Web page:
Trans-Pacific Partnership (TPP): In Brief [February 9, 2016]   [open pdf - 721KB]

"The Trans-Pacific Partnership (TPP) is a proposed free trade agreement (FTA) among 12 Asia-Pacific countries, which the Obama Administration casts as comprehensive and high standard, with economic and strategic significance for the United States. The 12 countries (including the United States) announced the conclusion of the TPP negotiations and released the text of the agreement in late 2015. Trade ministers from the TPP countries signed the final agreement text on February 4, 2016, but Congress would need to pass implementing legislation for the agreement to enter into force for the United States. It would be eligible to receive expedited legislative consideration under Trade Promotion Authority (TPA), P.L. 114-26, if Congress determines the Administration has advanced the TPA negotiating objectives, and has met various notification and consultation requirements. Through the TPP, the participating countries seek to liberalize trade and investment and establish new rules and disciplines in the region beyond those that already exist in the World Trade Organization (WTO). The FTA is envisioned as a living agreement open to future members and new issues and may become a vehicle to advance a wider Asia-Pacific free trade area. Indonesia, the Philippines, and South Korea have recently indicated their interest in joining the TPP. It is also a U.S. policy response to the rapidly increasing economic and strategic linkages among Asian-Pacific nations and has become the economic centerpiece of the Administration's 'rebalance' toward the region. […]This report briefly summarizes some of the key provisions listed generally in alphabetical order. Additional analysis of the agreement will be forthcoming."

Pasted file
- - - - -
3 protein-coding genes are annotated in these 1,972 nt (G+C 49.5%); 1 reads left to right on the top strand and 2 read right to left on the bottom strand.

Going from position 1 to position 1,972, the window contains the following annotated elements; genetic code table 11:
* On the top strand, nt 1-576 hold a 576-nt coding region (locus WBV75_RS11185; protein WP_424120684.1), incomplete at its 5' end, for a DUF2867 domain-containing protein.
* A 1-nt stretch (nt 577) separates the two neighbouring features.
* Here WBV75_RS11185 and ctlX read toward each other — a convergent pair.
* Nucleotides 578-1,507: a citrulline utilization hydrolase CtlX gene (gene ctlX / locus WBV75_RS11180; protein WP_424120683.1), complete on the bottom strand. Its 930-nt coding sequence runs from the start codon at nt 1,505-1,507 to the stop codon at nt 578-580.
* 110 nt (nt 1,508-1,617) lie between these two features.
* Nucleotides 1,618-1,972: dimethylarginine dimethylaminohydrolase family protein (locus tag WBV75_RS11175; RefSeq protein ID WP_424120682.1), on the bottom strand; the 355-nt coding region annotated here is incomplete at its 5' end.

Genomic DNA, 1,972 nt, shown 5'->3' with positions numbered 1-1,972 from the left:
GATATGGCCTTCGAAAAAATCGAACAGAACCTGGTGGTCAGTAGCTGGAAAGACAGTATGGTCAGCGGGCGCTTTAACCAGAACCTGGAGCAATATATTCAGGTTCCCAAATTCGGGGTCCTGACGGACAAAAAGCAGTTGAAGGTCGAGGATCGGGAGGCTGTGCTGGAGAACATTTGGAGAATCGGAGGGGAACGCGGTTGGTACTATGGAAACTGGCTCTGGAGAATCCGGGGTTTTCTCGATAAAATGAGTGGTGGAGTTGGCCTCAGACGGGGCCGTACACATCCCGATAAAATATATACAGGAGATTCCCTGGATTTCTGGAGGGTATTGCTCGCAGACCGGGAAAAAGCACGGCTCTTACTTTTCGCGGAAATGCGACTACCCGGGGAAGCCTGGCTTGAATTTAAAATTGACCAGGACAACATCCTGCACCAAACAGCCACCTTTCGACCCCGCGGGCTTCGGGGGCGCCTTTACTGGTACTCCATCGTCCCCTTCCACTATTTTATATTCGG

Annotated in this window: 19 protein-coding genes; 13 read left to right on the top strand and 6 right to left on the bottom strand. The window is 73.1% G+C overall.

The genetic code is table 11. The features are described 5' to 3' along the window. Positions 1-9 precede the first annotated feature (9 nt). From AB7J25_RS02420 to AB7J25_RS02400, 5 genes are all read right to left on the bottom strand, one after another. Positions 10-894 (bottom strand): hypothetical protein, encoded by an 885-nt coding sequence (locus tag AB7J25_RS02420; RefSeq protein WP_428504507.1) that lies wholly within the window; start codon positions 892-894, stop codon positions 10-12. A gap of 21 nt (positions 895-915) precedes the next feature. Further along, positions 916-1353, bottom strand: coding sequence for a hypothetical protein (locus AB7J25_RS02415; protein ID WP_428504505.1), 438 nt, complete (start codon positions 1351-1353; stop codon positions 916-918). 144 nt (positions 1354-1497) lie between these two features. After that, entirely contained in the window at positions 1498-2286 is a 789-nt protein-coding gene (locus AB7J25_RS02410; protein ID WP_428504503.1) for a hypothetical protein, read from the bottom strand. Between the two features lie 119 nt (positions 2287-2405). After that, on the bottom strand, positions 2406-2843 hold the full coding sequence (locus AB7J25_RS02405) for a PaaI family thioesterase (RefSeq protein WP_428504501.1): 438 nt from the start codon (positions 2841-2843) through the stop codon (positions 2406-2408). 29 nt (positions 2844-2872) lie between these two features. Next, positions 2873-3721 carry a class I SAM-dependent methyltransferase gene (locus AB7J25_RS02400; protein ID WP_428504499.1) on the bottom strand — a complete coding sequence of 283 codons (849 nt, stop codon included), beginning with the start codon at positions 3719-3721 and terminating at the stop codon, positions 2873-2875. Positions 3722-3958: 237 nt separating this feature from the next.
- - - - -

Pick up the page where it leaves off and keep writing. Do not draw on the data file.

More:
Report Number:
CRS Report for Congress, R44278
Public Domain
Retrieved From:
Federation of American Scientists: http://www.fas.org/sgp/crs/index.html
Media Type:
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